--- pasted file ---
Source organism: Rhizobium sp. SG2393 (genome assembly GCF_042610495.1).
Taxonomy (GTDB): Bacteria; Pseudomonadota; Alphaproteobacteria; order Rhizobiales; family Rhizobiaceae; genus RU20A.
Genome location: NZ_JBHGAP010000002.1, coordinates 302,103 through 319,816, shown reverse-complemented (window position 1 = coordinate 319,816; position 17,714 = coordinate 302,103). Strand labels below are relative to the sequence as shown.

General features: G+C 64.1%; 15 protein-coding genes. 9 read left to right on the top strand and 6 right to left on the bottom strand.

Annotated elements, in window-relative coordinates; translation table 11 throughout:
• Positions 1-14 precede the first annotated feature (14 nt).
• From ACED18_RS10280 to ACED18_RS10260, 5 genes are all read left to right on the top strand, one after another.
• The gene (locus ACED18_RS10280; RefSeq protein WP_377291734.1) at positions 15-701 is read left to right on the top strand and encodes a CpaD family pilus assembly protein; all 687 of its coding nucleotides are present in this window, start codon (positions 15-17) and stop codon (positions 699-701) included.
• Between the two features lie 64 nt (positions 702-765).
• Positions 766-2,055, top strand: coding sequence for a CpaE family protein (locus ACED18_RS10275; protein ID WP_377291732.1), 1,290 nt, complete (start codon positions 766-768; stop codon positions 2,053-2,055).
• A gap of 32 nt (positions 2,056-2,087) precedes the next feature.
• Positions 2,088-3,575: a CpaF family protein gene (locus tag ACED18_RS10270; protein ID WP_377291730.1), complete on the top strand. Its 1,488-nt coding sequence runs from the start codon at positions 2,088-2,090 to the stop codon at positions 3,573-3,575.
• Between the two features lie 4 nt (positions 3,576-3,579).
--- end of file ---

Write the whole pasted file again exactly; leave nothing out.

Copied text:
Source organism: Rhizobium sp. SG2393 (genome assembly GCF_042610495.1).
Taxonomy (GTDB): Bacteria; Pseudomonadota; Alphaproteobacteria; order Rhizobiales; family Rhizobiaceae; genus RU20A.
Genome location: NZ_JBHGAP010000002.1, coordinates 302,103 through 319,816, shown reverse-complemented (window position 1 = coordinate 319,816; position 17,714 = coordinate 302,103). Strand labels below are relative to the sequence as shown.

General features: G+C 64.1%; 15 protein-coding genes. 9 read left to right on the top strand and 6 right to left on the bottom strand.

Annotated elements, in window-relative coordinates; translation table 11 throughout:
• Positions 1-14 precede the first annotated feature (14 nt).
• From ACED18_RS10280 to ACED18_RS10260, 5 genes are all read left to right on the top strand, one after another.
• The gene (locus ACED18_RS10280; RefSeq protein WP_377291734.1) at positions 15-701 is read left to right on the top strand and encodes a CpaD family pilus assembly protein; all 687 of its coding nucleotides are present in this window, start codon (positions 15-17) and stop codon (positions 699-701) included.
• Between the two features lie 64 nt (positions 702-765).
• Positions 766-2,055, top strand: coding sequence for a CpaE family protein (locus ACED18_RS10275; protein ID WP_377291732.1), 1,290 nt, complete (start codon positions 766-768; stop codon positions 2,053-2,055).
• A gap of 32 nt (positions 2,056-2,087) precedes the next feature.
• Positions 2,088-3,575: a CpaF family protein gene (locus tag ACED18_RS10270; protein ID WP_377291730.1), complete on the top strand. Its 1,488-nt coding sequence runs from the start codon at positions 2,088-2,090 to the stop codon at positions 3,573-3,575.
• Between the two features lie 4 nt (positions 3,576-3,579).